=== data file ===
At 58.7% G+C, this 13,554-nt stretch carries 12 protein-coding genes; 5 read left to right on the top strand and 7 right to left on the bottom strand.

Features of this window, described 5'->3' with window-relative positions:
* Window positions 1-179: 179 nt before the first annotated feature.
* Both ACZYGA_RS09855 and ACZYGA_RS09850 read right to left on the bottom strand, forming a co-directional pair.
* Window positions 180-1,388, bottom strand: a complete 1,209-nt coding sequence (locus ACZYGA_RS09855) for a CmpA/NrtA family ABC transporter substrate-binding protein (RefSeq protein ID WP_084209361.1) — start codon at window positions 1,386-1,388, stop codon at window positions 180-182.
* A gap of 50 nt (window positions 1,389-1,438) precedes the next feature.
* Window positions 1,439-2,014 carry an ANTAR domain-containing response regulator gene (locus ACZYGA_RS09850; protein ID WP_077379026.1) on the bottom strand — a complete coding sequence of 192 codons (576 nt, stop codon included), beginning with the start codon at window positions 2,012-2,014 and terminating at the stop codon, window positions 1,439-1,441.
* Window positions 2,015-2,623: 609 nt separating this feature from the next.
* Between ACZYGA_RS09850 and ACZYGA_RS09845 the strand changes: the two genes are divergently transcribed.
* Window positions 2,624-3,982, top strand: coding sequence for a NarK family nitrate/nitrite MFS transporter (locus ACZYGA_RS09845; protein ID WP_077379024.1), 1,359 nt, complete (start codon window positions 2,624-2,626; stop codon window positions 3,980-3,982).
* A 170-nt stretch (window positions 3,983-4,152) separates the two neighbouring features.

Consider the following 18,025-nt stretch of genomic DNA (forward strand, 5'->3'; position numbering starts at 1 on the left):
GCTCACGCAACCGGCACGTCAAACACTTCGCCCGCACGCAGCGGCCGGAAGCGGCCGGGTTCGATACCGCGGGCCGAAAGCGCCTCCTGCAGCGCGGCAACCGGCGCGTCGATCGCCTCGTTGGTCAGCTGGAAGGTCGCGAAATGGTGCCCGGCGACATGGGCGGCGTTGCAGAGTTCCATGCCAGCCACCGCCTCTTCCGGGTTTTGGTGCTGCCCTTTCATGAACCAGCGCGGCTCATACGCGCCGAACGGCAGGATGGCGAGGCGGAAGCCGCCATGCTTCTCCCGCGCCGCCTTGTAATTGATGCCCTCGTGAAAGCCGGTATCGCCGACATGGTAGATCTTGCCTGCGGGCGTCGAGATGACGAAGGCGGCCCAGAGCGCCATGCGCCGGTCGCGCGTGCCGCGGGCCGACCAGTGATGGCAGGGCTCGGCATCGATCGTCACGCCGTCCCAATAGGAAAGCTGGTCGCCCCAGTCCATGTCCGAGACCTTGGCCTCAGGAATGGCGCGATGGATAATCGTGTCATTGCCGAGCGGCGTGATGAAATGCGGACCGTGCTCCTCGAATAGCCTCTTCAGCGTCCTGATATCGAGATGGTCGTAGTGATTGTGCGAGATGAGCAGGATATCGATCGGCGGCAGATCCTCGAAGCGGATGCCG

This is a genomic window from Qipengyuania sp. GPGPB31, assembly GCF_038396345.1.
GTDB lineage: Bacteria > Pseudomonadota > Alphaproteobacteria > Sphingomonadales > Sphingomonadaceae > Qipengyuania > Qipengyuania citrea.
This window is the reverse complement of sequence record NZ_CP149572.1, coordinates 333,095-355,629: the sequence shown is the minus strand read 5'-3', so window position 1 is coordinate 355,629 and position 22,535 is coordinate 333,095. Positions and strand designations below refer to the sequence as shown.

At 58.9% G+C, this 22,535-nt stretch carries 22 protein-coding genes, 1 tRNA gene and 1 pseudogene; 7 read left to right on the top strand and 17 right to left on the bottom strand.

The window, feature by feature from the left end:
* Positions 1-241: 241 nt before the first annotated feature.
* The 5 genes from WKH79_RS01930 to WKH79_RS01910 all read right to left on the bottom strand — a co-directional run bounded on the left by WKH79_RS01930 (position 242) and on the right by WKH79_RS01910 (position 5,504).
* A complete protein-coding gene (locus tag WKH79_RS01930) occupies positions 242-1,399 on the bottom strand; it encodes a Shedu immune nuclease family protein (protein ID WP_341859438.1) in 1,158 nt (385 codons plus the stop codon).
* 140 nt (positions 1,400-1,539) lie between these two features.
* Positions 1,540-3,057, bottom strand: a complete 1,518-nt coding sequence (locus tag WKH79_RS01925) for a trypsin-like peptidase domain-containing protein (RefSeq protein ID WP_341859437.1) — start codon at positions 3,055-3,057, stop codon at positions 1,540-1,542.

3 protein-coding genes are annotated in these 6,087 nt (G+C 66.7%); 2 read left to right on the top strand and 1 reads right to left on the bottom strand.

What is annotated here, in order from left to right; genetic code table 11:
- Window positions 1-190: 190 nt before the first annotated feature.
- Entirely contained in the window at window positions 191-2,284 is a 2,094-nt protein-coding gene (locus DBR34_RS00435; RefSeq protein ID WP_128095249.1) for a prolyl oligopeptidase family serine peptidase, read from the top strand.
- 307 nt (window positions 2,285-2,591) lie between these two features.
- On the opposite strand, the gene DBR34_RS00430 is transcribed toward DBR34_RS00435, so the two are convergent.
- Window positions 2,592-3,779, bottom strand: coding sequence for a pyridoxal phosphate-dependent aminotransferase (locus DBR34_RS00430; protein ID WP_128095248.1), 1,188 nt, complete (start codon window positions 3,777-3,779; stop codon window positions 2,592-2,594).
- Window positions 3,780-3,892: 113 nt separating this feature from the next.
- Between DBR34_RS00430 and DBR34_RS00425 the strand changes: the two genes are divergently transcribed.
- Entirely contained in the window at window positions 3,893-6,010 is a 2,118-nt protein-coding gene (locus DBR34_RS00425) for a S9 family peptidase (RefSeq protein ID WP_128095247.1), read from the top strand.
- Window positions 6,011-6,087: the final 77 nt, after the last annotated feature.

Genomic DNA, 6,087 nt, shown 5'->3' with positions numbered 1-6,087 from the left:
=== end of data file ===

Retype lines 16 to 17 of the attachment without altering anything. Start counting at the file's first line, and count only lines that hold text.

This window is the reverse complement of sequence record NZ_CP149572.1, coordinates 333,095-355,629: the sequence shown is the minus strand read 5'-3', so window position 1 is coordinate 355,629 and position 22,535 is coordinate 333,095. Positions and strand designations below refer to the sequence as shown.

At 58.9% G+C, this 22,535-nt stretch carries 22 protein-coding genes, 1 tRNA gene and 1 pseudogene; 7 read left to right on the top strand and 17 right to left on the bottom strand.